Jewish social workers left ‘scared’ over colleagues response to antisemitism

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Jewish social workers left ‘scared’ over colleagues response to antisemitism

EXCLUSIVE Dr Paul Shuttleworth, from UK Jewish Social Worker Group, says:'It's uncomfortable being a Jewish social worker .. non-Jews are deciding whether we are allowed to define antisemitism'

Lee Harpin is the Jewish News's political editor

Jewish social workers have admitted they are being left “scared” and “uncomfortable” by the response of their colleagues to their attempts to combat antisemitism.

A motion tabled for debate at this week’s British Association of Social Workers (BASW) conference, backed by the Social Workers Union, (SWU) calls for the body to “suspend the decision to endorse the IHRA definition of antisemitism.”

Meanwhile, a podcast in which two Jewish social workers discussed their experiences of antisemitism, produced in conjunction with the Community Security Trust, was taken down by BASW officials, in response to a complaint from a Palestinian campaigner suggesting the recording “seeks to confuse criticism of apartheid Israel with antisemitism.”

In a response to last October’s podcast dispute, the newly former Social Worker Jewish Group, set up to represent those from the community who practice the profession, issued a statement saying:”Sadly, we expected these types of complaints because the podcast was the first to ever talk about antisemitism and social work, with two Jewish people talking about their experiences.

“We expected attempts to censor, silence, intimidate, and cancel Jewish voices and opinions.”

The podcast was eventually aired again, but a section in which Jewish voices explained how the chant “Free Palestine” could leave them concerned on occasions, was cut from the podcast.

Dr Paul Shuttleworth, a lecturer and tutor for Sussex University an an independent social work practitioner, tweeted on Wednesday: “It’s uncomfortable being a Jewish social worker at the moment.
“We are not being listened to and non-Jews are deciding whether we are allowed to define antisemitism. Yes this is real.”

Shuttleworth also referred to the motion at this week’s conference calling for the IHRA definition to be dropped.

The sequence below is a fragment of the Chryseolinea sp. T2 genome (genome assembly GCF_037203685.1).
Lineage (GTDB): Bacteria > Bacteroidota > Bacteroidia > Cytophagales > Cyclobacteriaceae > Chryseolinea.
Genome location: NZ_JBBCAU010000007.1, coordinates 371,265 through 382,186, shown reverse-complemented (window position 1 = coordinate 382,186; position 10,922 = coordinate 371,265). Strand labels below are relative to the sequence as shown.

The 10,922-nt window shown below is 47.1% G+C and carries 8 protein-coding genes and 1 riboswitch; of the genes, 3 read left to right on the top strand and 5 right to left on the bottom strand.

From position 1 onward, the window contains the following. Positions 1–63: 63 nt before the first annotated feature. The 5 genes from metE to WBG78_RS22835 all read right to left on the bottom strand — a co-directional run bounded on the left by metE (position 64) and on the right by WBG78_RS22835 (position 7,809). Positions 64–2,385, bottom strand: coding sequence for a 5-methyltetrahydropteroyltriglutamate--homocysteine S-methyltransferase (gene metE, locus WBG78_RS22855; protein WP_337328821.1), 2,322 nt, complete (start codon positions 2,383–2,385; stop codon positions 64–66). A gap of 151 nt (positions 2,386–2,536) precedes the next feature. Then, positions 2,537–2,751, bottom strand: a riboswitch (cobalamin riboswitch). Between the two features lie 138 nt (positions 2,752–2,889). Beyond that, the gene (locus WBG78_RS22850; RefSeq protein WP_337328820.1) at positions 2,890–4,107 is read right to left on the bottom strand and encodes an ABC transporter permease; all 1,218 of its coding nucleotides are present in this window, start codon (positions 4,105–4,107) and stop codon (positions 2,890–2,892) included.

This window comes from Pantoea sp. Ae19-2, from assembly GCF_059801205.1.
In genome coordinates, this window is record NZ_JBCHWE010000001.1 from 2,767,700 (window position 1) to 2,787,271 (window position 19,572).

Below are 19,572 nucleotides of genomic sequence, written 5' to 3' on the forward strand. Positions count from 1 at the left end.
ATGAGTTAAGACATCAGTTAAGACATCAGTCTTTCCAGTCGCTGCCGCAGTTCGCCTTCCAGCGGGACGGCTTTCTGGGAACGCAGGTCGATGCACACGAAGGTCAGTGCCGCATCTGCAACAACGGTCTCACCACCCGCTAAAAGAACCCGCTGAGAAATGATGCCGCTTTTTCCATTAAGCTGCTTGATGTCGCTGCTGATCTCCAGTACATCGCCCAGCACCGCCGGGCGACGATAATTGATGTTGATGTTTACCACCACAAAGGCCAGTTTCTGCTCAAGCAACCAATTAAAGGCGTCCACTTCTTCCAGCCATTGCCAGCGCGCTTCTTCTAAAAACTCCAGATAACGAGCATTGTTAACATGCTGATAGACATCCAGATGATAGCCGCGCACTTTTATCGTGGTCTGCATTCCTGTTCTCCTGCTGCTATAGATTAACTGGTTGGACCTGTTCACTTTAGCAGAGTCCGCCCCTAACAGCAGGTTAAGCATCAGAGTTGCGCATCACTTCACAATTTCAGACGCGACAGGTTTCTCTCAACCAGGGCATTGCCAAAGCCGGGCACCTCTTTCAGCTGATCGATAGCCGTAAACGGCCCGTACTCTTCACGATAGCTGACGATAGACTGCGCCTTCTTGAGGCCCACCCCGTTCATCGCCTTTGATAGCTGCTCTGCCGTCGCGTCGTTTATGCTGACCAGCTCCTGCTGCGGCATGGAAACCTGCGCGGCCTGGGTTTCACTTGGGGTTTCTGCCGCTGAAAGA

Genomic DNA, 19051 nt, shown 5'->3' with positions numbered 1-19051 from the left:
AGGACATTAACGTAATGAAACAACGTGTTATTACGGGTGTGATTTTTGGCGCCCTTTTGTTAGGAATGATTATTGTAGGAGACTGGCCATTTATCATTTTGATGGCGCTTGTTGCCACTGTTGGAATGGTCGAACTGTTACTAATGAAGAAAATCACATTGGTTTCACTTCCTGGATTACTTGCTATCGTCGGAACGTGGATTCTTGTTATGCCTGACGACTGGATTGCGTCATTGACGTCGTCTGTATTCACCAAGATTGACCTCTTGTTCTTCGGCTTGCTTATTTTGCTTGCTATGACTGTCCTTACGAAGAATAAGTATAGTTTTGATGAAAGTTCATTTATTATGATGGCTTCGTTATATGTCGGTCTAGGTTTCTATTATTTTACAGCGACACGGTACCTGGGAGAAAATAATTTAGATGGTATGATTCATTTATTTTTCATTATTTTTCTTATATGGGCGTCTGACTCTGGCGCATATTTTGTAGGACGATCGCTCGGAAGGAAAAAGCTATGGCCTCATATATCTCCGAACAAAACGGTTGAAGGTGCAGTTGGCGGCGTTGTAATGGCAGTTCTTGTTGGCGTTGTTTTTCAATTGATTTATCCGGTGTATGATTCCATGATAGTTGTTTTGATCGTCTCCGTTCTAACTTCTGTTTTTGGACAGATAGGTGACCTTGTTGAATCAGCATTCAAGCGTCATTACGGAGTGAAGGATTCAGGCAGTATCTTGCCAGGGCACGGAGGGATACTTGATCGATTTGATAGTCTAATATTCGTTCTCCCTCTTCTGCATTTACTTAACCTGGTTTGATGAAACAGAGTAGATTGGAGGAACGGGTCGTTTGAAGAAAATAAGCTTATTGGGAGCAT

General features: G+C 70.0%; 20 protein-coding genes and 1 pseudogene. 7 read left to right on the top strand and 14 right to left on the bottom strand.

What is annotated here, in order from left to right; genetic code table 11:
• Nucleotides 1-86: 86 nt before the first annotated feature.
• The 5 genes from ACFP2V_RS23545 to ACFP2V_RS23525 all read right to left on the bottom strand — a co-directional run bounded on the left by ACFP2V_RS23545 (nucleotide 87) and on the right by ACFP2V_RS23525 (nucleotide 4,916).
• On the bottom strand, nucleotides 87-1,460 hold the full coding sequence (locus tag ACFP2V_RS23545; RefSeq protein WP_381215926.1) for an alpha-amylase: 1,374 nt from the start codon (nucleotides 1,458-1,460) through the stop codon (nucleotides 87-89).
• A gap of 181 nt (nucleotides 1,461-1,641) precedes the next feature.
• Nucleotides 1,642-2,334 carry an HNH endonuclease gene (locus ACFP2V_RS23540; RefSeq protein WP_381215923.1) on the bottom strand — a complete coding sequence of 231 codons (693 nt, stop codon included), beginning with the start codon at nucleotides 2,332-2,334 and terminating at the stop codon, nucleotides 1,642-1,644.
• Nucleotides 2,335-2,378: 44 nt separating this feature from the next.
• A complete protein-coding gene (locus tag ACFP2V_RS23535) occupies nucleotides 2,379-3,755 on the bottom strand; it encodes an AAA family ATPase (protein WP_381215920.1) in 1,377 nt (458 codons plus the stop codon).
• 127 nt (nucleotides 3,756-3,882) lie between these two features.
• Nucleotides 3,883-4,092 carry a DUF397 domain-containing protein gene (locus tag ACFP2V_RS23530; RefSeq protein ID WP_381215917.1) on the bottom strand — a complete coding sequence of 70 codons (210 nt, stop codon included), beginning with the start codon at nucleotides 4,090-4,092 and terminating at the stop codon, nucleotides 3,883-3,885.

He wrote: “It puts Jewish experience up for debate by non-Jews”, before adding that “when two Jews talk on a social work podcast, it is removed and edited/censored.”

Another social worker who asked to remain anonymous, told Jewish News:”The climate for those of us identifying as Jewish in the industry has never been worse.

“It started with the idea that because many Jews were not people of colour, they could not understand what racism was.

“From here it has just got worse.”

A CST spokesperson also confirmed:”CST stands by everything we said in the podcast. Last May was a frightening time for British Jews, and on far too many occasions the slogan ‘Free Palestine’ was used to harass and abuse Jewish people on the streets.

“This is the reality of how antisemitism played out at that time and rather than censoring Jewish voices, social workers would do better to listen and learn.”

Jewish News understands the motion calling for the IHRA definition to be dropped will be debated at the BASW AGM on Thursday.

It has been tabled by a social worker named Abyd Quinn-Aziz, based in Cardiff, Wales.

As well as calling for IHRA to be dropped it calls for discussion on “whether BASW needs to adopt a particular definition of antisemitism.”

Using familiar language, the motion also claims IHRA has had a “chilling effect” on free speech.

In their own statement in support of the motion, the SWU state:”SWU members have expressed concern about the International Holocaust Remembrance Alliance (IHRA) definition of antisemitism.”

While accepting IHRA can be “helpful” the SWU then claims “the examples added to guide this definition have been regularly used to conflate criticisms of Israel with antisemitism and to frame defending Palestinian rights as antisemitic.”

Jewish News has contacted the SWU for comment on their statement.

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